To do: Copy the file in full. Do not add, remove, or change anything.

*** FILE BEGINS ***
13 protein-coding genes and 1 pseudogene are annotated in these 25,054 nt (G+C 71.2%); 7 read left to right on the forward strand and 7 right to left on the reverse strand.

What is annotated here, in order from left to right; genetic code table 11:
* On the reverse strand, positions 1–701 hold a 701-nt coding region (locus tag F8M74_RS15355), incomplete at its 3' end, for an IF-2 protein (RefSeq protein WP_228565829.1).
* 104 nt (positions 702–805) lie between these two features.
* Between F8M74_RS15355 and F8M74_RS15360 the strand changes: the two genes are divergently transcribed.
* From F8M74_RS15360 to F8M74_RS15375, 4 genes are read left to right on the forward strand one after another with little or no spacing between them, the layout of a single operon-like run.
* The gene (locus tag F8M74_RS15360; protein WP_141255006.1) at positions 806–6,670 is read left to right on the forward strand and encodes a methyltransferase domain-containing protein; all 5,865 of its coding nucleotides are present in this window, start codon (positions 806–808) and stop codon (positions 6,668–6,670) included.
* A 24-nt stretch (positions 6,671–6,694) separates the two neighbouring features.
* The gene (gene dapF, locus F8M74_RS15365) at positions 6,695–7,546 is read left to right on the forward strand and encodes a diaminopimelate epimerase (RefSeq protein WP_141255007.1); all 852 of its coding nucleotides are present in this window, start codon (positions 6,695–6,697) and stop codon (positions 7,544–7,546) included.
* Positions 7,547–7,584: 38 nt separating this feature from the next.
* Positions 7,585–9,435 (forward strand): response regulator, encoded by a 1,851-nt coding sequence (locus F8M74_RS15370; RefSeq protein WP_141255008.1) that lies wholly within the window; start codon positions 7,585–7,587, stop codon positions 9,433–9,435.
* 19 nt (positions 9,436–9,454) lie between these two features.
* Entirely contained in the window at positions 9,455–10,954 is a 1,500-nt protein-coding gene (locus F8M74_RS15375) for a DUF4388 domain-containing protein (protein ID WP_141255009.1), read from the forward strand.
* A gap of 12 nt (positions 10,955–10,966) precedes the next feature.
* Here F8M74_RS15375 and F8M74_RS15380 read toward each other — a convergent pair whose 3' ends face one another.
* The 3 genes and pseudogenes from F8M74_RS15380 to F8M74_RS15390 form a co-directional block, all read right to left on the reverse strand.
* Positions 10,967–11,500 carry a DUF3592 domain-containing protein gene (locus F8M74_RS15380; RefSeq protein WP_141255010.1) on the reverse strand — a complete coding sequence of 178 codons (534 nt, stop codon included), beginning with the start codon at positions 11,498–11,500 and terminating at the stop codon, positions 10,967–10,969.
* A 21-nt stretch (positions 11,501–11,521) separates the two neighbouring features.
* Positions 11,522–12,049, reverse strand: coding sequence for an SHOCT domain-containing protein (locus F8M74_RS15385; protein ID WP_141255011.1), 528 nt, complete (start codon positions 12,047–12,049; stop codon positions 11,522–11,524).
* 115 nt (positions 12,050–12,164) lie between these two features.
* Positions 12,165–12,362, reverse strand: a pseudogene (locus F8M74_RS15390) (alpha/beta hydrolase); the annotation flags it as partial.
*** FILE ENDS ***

13 protein-coding genes and 1 pseudogene are annotated in these 25,054 nt (G+C 71.2%); 7 read left to right on the forward strand and 7 right to left on the reverse strand.

What is annotated here, in order from left to right; genetic code table 11:
* On the reverse strand, positions 1–701 hold a 701-nt coding region (locus tag F8M74_RS15355), incomplete at its 3' end, for an IF-2 protein (RefSeq protein WP_228565829.1).
* 104 nt (positions 702–805) lie between these two features.
* Between F8M74_RS15355 and F8M74_RS15360 the strand changes: the two genes are divergently transcribed.
* From F8M74_RS15360 to F8M74_RS15375, 4 genes are read left to right on the forward strand one after another with little or no spacing between them, the layout of a single operon-like run.
* The gene (locus tag F8M74_RS15360; protein WP_141255006.1) at positions 806–6,670 is read left to right on the forward strand and encodes a methyltransferase domain-containing protein; all 5,865 of its coding nucleotides are present in this window, start codon (positions 806–808) and stop codon (positions 6,668–6,670) included.
* A 24-nt stretch (positions 6,671–6,694) separates the two neighbouring features.
* The gene (gene dapF, locus F8M74_RS15365) at positions 6,695–7,546 is read left to right on the forward strand and encodes a diaminopimelate epimerase (RefSeq protein WP_141255007.1); all 852 of its coding nucleotides are present in this window, start codon (positions 6,695–6,697) and stop codon (positions 7,544–7,546) included.
* Positions 7,547–7,584: 38 nt separating this feature from the next.
* Positions 7,585–9,435 (forward strand): response regulator, encoded by a 1,851-nt coding sequence (locus F8M74_RS15370; RefSeq protein WP_141255008.1) that lies wholly within the window; start codon positions 7,585–7,587, stop codon positions 9,433–9,435.
* 19 nt (positions 9,436–9,454) lie between these two features.
* Entirely contained in the window at positions 9,455–10,954 is a 1,500-nt protein-coding gene (locus F8M74_RS15375) for a DUF4388 domain-containing protein (protein ID WP_141255009.1), read from the forward strand.
* A gap of 12 nt (positions 10,955–10,966) precedes the next feature.
* Here F8M74_RS15375 and F8M74_RS15380 read toward each other — a convergent pair whose 3' ends face one another.
* The 3 genes and pseudogenes from F8M74_RS15380 to F8M74_RS15390 form a co-directional block, all read right to left on the reverse strand.
* Positions 10,967–11,500 carry a DUF3592 domain-containing protein gene (locus F8M74_RS15380; RefSeq protein WP_141255010.1) on the reverse strand — a complete coding sequence of 178 codons (534 nt, stop codon included), beginning with the start codon at positions 11,498–11,500 and terminating at the stop codon, positions 10,967–10,969.
* A 21-nt stretch (positions 11,501–11,521) separates the two neighbouring features.
* Positions 11,522–12,049, reverse strand: coding sequence for an SHOCT domain-containing protein (locus F8M74_RS15385; protein ID WP_141255011.1), 528 nt, complete (start codon positions 12,047–12,049; stop codon positions 11,522–11,524).
* 115 nt (positions 12,050–12,164) lie between these two features.
* Positions 12,165–12,362, reverse strand: a pseudogene (locus F8M74_RS15390) (alpha/beta hydrolase); the annotation flags it as partial.